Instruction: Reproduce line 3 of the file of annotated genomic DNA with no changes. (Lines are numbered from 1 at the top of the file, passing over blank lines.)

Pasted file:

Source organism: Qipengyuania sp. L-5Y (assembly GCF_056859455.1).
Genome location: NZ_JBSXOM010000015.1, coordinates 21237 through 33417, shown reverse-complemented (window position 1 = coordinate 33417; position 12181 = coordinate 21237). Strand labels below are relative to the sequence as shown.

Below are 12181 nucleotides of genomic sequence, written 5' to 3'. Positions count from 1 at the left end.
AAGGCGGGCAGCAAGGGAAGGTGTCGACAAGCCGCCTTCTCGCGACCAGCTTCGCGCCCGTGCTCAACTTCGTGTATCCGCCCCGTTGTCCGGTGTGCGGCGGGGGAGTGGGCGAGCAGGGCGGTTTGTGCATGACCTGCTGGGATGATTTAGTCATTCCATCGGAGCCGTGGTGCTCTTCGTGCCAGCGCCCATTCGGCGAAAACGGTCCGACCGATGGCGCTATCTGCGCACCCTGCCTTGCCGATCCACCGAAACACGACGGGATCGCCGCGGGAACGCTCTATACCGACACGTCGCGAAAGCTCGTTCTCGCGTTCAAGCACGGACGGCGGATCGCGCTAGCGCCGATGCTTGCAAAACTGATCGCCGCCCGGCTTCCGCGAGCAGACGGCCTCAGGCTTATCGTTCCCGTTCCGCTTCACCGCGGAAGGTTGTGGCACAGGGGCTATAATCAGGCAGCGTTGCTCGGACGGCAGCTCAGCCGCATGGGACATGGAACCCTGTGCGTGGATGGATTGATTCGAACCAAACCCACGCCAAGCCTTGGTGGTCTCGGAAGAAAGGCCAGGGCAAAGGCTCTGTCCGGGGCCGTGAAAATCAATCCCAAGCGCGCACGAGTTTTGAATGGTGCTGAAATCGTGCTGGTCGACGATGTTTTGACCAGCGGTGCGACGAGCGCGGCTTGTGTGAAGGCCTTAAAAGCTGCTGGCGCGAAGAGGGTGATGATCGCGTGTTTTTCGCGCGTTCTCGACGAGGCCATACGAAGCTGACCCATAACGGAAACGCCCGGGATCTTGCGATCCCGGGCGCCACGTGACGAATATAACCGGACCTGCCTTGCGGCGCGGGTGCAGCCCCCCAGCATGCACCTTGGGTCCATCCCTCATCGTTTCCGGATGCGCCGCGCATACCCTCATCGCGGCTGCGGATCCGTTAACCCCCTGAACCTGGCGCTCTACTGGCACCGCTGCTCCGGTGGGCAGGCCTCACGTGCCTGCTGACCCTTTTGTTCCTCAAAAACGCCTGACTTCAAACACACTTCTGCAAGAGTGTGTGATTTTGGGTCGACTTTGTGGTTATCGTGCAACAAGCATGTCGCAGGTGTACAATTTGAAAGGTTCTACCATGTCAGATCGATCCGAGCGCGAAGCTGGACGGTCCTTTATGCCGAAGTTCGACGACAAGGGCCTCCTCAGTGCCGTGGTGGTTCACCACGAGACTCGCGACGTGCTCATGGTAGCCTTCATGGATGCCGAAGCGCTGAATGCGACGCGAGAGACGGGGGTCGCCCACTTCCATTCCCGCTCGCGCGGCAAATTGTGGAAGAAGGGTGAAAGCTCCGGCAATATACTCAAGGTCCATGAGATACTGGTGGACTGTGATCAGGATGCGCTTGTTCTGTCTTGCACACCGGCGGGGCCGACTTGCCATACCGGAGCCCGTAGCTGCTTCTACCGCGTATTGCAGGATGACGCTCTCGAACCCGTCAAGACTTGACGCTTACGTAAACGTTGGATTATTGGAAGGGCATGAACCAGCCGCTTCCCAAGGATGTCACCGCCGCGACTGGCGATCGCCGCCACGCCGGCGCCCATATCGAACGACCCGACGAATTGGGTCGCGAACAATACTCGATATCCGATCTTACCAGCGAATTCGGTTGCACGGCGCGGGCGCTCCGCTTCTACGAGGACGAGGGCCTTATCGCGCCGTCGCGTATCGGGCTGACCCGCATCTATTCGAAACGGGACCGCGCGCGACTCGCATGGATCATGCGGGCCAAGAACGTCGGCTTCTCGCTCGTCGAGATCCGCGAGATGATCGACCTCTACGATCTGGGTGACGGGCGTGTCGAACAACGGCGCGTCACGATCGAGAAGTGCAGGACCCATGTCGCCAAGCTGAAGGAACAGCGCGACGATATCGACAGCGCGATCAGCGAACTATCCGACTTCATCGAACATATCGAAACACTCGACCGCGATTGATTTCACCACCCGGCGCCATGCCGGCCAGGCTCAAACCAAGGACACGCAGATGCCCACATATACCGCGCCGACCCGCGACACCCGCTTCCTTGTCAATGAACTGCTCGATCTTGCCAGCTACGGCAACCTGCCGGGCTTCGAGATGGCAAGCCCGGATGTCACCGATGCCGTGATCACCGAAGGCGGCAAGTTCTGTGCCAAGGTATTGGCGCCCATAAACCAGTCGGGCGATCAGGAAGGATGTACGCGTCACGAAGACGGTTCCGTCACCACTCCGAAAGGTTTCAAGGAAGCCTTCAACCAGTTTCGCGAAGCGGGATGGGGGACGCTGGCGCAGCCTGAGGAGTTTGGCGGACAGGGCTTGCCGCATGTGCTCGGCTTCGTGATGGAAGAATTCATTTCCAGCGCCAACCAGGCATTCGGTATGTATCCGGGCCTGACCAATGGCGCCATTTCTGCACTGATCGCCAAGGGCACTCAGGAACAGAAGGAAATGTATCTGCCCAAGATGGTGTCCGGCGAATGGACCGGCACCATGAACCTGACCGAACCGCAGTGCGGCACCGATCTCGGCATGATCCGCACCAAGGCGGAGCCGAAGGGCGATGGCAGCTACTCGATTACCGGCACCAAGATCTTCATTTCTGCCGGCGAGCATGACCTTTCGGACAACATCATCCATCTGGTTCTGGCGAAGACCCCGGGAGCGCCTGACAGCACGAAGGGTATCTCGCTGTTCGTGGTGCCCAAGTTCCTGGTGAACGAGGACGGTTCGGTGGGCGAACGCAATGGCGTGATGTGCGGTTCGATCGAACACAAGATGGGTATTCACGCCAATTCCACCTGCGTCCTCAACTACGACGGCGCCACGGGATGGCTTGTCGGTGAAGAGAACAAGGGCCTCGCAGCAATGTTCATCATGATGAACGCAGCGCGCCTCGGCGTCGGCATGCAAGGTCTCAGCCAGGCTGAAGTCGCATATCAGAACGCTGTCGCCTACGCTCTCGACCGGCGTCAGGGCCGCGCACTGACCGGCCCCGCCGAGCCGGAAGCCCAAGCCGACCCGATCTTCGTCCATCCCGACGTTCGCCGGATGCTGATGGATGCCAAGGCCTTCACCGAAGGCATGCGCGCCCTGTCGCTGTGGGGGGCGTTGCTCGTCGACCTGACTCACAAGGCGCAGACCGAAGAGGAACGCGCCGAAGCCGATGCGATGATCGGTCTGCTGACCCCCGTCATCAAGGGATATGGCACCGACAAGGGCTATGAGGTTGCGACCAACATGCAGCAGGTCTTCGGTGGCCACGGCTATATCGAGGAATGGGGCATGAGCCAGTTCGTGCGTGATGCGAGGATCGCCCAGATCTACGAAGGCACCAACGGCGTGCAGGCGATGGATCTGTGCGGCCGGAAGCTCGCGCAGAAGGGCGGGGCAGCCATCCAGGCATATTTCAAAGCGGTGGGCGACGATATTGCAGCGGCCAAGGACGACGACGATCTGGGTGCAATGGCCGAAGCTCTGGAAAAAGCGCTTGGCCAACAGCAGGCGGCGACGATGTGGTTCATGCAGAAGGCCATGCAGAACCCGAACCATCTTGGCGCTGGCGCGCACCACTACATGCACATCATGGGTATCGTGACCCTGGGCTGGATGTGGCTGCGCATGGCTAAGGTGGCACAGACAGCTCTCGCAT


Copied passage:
Below are 12181 nucleotides of genomic sequence, written 5' to 3'. Positions count from 1 at the left end.